Cropping close helps to eliminate distractions and forces the viewer to focus on the face, in particular the facial expression. To be sure, expression is the most important part of a great headshot and what ultimately serves to draw in the viewer. By cropping out the top of the head, and just below the shoulders, the viewer is forced to engage with the subject’s face and not so much with their clothing or hairstyle. And, although hair and clothing are very important, as Peter says, they take a back seat to the expression of the unique human face in front of your camera. A wide crop, on the other hand, which includes a lot of space above the head and a lot of the subject’s body, has the opposite effect and adds a lot of busyness and distraction to the image. In my book, the hair, makeup, and clothing are secondary to the face that you want your viewer to connect with.
2. A Cropped Head Combined With a Shoulder Crop Is Even Better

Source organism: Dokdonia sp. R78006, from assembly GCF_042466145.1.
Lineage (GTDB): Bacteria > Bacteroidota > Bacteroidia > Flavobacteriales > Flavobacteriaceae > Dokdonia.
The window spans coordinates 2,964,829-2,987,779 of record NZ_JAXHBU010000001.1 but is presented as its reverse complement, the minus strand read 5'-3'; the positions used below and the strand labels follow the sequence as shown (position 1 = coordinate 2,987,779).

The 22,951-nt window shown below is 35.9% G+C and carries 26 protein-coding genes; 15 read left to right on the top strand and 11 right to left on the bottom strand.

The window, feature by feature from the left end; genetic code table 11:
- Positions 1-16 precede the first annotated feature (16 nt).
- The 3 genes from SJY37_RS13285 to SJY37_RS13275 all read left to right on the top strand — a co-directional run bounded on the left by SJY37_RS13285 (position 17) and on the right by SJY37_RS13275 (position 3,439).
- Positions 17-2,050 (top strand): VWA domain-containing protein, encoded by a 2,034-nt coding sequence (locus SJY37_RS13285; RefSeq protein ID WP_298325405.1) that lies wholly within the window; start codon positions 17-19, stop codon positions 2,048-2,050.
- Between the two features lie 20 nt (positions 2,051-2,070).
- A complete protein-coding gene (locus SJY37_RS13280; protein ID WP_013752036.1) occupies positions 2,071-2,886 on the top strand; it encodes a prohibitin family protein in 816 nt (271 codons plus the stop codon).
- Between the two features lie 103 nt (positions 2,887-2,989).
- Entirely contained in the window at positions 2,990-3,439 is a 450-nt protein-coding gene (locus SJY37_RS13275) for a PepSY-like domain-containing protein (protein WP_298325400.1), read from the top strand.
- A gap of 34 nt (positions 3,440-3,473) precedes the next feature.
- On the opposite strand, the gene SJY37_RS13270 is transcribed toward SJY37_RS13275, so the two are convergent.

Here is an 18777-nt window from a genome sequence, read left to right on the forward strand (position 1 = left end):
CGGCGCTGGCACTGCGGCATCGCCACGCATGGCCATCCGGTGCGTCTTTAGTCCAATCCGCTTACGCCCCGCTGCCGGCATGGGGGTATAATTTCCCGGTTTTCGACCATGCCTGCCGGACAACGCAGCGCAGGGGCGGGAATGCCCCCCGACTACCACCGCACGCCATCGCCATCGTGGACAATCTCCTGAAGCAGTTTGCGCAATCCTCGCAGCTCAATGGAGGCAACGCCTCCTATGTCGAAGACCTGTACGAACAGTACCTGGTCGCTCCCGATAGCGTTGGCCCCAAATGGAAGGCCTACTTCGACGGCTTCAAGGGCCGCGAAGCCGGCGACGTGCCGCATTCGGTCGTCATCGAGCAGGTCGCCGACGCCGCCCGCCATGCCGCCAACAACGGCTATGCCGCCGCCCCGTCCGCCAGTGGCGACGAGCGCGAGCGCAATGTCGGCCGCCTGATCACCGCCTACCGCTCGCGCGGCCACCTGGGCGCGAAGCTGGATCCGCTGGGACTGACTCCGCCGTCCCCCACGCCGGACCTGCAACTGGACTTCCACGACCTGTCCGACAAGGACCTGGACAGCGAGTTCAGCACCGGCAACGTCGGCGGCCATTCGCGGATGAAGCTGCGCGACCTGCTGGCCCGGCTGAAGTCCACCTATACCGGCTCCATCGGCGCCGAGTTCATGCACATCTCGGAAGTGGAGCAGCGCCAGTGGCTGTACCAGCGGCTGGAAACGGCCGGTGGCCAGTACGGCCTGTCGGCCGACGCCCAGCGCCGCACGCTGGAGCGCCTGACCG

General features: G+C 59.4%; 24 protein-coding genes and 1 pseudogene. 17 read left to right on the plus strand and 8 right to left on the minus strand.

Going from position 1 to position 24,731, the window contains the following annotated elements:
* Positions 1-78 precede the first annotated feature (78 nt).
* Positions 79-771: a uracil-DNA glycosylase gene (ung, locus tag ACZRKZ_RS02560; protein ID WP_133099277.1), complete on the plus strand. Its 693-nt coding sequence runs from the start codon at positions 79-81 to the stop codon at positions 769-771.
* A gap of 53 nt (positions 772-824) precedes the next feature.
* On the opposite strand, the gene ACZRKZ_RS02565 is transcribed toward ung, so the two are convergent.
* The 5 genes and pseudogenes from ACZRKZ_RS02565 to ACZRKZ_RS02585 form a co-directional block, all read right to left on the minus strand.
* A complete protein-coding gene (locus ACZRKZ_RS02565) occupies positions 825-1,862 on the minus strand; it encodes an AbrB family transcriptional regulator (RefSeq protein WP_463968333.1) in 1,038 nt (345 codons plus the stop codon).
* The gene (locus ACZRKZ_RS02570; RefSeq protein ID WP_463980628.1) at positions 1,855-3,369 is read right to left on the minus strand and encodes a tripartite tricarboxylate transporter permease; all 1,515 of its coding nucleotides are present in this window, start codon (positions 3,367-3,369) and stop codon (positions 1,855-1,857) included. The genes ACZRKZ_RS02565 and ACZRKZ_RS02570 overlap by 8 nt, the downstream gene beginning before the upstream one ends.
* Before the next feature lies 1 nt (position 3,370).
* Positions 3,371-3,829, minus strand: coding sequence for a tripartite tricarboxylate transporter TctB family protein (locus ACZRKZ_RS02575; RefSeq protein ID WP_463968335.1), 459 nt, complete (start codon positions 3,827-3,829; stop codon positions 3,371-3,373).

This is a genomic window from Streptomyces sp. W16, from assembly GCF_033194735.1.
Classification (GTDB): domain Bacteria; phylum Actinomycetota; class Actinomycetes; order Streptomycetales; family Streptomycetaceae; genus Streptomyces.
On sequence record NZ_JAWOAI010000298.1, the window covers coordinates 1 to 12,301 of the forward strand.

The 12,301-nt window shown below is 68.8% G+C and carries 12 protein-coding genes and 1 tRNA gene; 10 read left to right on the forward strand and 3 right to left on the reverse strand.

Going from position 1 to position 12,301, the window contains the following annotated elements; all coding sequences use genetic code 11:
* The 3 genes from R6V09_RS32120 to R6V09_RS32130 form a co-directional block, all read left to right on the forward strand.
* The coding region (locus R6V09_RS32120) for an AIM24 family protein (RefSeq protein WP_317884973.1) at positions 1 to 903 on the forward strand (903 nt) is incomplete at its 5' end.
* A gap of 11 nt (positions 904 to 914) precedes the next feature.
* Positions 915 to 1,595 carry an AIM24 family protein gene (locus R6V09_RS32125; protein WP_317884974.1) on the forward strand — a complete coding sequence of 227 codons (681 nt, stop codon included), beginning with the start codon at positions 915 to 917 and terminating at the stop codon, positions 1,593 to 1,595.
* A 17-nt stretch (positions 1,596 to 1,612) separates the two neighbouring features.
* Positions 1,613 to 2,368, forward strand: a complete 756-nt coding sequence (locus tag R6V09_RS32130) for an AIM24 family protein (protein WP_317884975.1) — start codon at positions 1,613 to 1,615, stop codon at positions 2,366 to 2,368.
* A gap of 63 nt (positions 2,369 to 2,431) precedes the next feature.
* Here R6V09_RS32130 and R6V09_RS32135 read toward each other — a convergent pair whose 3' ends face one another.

You may have noticed that in addition to cropping head tops, I also crop out one shoulder and purposely place the subject either to the left or right side of the frame. I learned this technique from Peter as well, and the reasons for doing it are the same as for cropping the head, with some added benefits. First, by placing the subject intentionally in the left or right side of the frame, you force the viewer’s eye past the negative space created by the background and towards the subject’s facial expression. Using a simple background also helps to enhance this effect, since the negative space of a gray or white background gives the viewer no reason to concentrate their gaze anywhere but on the face. Secondly, the off-center crop gives the subject a sense of movement, especially when the subject is posed at an angle. Take this headshot of Dana, for example. The close, off-center crop, combined with the angle of her head and body, not only make her face the most important element, but provides a sense of movement, as if I just called her name and she just spun around and smiled. I love this kind of headshot!